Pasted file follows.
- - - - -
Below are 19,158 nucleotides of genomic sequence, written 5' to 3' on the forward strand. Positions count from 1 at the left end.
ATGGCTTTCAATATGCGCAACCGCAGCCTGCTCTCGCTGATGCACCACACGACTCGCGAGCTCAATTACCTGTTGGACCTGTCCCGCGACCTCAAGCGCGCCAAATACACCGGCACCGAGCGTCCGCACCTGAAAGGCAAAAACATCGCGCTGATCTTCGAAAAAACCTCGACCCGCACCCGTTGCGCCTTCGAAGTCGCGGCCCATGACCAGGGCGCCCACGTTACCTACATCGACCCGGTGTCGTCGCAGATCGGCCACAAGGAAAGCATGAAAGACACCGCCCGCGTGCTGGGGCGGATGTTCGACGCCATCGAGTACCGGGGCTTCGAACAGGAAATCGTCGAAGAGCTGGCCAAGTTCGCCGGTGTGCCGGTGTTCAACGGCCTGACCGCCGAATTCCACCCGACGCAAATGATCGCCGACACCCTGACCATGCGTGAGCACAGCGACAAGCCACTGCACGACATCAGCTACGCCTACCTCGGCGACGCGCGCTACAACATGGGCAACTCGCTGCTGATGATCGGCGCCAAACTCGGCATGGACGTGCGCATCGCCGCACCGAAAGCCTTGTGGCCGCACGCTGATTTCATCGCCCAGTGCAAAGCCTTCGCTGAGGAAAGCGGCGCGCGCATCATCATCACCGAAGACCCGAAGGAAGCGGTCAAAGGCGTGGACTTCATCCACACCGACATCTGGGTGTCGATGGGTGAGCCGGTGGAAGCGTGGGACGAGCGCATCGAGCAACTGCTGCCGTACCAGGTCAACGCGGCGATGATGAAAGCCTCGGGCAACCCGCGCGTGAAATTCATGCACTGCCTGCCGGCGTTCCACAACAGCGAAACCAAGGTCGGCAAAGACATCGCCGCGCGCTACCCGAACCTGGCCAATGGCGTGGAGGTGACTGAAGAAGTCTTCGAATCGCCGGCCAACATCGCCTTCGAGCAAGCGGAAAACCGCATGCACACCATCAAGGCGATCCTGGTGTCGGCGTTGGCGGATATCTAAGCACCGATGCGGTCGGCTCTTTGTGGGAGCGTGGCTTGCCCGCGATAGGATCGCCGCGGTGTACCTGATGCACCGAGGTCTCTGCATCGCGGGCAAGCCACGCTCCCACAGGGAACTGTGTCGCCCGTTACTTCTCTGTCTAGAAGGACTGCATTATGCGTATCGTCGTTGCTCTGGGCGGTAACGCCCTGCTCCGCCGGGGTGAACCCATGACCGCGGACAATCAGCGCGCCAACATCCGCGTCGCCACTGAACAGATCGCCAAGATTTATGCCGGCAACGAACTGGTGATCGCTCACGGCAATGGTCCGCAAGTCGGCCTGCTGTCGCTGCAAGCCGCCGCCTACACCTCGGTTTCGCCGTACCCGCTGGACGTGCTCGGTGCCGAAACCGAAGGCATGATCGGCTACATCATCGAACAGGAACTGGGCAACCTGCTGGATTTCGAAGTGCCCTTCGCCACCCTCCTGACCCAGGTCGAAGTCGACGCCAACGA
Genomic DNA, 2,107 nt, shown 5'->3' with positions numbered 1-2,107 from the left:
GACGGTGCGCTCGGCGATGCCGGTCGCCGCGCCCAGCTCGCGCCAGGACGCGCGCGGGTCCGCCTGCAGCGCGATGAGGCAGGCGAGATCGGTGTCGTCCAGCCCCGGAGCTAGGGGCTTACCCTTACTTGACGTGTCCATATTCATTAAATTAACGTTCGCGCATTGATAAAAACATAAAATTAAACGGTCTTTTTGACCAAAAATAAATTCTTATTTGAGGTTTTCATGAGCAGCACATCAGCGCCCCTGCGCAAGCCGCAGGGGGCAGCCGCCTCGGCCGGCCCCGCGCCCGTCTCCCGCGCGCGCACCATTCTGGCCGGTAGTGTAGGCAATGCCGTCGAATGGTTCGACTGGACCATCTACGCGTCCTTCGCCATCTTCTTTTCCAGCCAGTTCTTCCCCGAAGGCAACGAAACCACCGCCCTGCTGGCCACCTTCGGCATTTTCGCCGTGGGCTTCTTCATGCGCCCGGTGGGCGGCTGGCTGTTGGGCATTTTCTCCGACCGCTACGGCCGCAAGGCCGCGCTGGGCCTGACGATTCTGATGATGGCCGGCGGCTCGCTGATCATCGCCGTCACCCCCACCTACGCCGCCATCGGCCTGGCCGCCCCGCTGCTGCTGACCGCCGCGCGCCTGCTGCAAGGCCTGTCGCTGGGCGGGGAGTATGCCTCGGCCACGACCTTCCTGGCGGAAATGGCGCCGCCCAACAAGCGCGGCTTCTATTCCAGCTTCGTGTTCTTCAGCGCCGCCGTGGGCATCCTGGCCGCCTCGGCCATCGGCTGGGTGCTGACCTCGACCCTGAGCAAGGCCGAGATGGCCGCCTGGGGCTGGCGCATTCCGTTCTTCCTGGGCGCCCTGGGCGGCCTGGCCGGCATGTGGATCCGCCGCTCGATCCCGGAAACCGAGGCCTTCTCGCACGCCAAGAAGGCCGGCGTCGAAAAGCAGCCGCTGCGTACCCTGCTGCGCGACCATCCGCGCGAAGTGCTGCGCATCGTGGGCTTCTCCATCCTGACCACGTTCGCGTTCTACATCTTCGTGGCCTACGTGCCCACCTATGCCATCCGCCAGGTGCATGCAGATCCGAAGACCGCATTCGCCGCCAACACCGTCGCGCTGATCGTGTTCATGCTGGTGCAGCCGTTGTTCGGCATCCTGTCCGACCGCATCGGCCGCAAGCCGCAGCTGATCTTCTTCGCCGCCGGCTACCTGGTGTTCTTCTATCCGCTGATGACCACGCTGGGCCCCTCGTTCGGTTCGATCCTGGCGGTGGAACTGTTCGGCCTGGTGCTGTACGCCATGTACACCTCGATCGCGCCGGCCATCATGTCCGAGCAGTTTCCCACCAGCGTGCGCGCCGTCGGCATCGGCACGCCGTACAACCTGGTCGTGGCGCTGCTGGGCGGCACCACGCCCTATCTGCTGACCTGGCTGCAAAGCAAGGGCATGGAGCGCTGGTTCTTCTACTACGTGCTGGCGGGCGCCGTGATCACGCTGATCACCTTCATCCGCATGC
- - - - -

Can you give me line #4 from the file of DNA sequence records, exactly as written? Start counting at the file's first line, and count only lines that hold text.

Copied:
GACGGTGCGCTCGGCGATGCCGGTCGCCGCGCCCAGCTCGCGCCAGGACGCGCGCGGGTCCGCCTGCAGCGCGATGAGGCAGGCGAGATCGGTGTCGTCCAGCCCCGGAGCTAGGGGCTTACCCTTACTTGACGTGTCCATATTCATTAAATTAACGTTCGCGCATTGATAAAAACATAAAATTAAACGGTCTTTTTGACCAAAAATAAATTCTTATTTGAGGTTTTCATGAGCAGCACATCAGCGCCCCTGCGCAAGCCGCAGGGGGCAGCCGCCTCGGCCGGCCCCGCGCCCGTCTCCCGCGCGCGCACCATTCTGGCCGGTAGTGTAGGCAATGCCGTCGAATGGTTCGACTGGACCATCTACGCGTCCTTCGCCATCTTCTTTTCCAGCCAGTTCTTCCCCGAAGGCAACGAAACCACCGCCCTGCTGGCCACCTTCGGCATTTTCGCCGTGGGCTTCTTCATGCGCCCGGTGGGCGGCTGGCTGTTGGGCATTTTCTCCGACCGCTACGGCCGCAAGGCCGCGCTGGGCCTGACGATTCTGATGATGGCCGGCGGCTCGCTGATCATCGCCGTCACCCCCACCTACGCCGCCATCGGCCTGGCCGCCCCGCTGCTGCTGACCGCCGCGCGCCTGCTGCAAGGCCTGTCGCTGGGCGGGGAGTATGCCTCGGCCACGACCTTCCTGGCGGAAATGGCGCCGCCCAACAAGCGCGGCTTCTATTCCAGCTTCGTGTTCTTCAGCGCCGCCGTGGGCATCCTGGCCGCCTCGGCCATCGGCTGGGTGCTGACCTCGACCCTGAGCAAGGCCGAGATGGCCGCCTGGGGCTGGCGCATTCCGTTCTTCCTGGGCGCCCTGGGCGGCCTGGCCGGCATGTGGATCCGCCGCTCGATCCCGGAAACCGAGGCCTTCTCGCACGCCAAGAAGGCCGGCGTCGAAAAGCAGCCGCTGCGTACCCTGCTGCGCGACCATCCGCGCGAAGTGCTGCGCATCGTGGGCTTCTCCATCCTGACCACGTTCGCGTTCTACATCTTCGTGGCCTACGTGCCCACCTATGCCATCCGCCAGGTGCATGCAGATCCGAAGACCGCATTCGCCGCCAACACCGTCGCGCTGATCGTGTTCATGCTGGTGCAGCCGTTGTTCGGCATCCTGTCCGACCGCATCGGCCGCAAGCCGCAGCTGATCTTCTTCGCCGCCGGCTACCTGGTGTTCTTCTATCCGCTGATGACCACGCTGGGCCCCTCGTTCGGTTCGATCCTGGCGGTGGAACTGTTCGGCCTGGTGCTGTACGCCATGTACACCTCGATCGCGCCGGCCATCATGTCCGAGCAGTTTCCCACCAGCGTGCGCGCCGTCGGCATCGGCACGCCGTACAACCTGGTCGTGGCGCTGCTGGGCGGCACCACGCCCTATCTGCTGACCTGGCTGCAAAGCAAGGGCATGGAGCGCTGGTTCTTCTACTACGTGCTGGCGGGCGCCGTGATCACGCTGATCACCTTCATCCGCATGC